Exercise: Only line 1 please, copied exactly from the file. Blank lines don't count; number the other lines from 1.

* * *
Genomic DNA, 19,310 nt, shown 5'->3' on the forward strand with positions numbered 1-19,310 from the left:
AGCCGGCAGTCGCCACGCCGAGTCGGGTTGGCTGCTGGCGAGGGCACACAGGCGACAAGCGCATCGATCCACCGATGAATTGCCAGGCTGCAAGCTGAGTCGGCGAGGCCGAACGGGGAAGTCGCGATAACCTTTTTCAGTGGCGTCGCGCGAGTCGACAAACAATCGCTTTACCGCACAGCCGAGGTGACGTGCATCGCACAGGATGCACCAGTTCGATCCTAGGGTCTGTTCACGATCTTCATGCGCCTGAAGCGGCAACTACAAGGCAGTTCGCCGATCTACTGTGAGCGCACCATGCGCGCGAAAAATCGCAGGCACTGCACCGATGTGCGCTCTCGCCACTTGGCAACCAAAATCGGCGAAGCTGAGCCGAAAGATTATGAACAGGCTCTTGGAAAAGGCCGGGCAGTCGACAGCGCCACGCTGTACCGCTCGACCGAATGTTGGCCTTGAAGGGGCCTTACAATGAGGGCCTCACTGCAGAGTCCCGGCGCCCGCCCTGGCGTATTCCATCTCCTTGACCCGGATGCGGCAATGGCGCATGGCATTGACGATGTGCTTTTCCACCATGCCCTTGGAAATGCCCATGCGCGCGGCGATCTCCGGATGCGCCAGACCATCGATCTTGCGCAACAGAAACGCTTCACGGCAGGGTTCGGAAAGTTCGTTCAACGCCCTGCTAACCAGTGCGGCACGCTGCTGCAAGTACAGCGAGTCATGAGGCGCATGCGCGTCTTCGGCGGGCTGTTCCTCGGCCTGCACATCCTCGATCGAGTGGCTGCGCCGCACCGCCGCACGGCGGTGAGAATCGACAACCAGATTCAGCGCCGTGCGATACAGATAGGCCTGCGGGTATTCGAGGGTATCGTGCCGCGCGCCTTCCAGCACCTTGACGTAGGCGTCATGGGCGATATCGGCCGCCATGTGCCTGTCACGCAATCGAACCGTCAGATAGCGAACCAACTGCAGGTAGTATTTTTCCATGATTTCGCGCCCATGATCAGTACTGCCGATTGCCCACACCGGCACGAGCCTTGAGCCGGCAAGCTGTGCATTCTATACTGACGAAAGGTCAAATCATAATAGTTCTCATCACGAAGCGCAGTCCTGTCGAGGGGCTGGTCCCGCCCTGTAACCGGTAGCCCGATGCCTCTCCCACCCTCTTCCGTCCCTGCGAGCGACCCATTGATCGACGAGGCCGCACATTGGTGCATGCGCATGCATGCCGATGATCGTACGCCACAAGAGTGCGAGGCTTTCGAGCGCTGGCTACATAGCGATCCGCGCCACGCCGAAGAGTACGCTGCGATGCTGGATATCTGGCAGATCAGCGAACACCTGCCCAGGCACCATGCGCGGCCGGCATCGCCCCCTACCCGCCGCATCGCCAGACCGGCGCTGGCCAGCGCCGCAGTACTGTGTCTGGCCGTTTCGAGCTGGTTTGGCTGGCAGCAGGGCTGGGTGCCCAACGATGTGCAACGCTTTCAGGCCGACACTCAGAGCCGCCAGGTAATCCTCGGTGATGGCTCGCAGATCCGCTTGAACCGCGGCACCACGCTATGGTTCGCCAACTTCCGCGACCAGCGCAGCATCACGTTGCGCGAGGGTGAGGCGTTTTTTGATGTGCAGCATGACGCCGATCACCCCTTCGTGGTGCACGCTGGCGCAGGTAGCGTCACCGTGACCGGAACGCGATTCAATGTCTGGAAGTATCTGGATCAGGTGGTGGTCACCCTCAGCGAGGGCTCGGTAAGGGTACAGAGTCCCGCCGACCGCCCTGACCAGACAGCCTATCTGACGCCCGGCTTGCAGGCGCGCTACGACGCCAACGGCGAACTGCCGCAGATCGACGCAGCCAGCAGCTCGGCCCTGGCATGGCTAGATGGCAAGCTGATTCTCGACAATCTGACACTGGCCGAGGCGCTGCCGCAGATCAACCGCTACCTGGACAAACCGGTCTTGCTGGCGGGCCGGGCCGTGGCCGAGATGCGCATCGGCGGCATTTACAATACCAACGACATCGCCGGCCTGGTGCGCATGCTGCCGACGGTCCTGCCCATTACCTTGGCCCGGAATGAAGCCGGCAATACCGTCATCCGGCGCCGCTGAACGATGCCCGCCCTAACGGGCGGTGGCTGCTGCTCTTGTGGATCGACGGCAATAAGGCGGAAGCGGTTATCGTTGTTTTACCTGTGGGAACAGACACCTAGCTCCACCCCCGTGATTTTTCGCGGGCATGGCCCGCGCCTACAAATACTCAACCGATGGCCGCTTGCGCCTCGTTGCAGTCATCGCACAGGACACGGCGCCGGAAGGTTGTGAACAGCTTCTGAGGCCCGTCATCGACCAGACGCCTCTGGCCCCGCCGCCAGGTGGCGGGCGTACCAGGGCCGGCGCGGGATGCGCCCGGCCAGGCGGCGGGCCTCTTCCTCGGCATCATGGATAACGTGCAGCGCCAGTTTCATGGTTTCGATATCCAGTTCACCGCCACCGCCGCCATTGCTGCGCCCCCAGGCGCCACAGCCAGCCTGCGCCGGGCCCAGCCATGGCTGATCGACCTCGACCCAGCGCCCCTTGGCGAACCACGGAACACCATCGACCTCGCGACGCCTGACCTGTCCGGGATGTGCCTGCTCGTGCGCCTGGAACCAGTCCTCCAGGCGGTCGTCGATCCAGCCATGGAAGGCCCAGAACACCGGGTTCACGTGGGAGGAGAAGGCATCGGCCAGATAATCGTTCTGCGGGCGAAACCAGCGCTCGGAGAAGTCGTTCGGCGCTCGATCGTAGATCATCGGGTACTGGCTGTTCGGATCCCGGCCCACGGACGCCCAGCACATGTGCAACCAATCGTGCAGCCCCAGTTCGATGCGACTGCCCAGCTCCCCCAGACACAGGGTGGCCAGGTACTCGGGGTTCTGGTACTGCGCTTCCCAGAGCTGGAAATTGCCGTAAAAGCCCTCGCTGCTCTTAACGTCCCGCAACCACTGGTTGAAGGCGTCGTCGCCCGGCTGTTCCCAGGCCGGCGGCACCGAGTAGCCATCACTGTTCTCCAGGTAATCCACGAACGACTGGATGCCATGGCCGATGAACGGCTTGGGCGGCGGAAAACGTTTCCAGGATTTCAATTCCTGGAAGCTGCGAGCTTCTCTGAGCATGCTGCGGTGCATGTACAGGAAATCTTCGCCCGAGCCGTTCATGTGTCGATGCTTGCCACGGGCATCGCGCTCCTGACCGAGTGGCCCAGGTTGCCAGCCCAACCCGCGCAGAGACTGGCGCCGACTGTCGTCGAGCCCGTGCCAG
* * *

Genomic DNA, 19,310 nt, shown 5'->3' on the forward strand with positions numbered 1-19,310 from the left: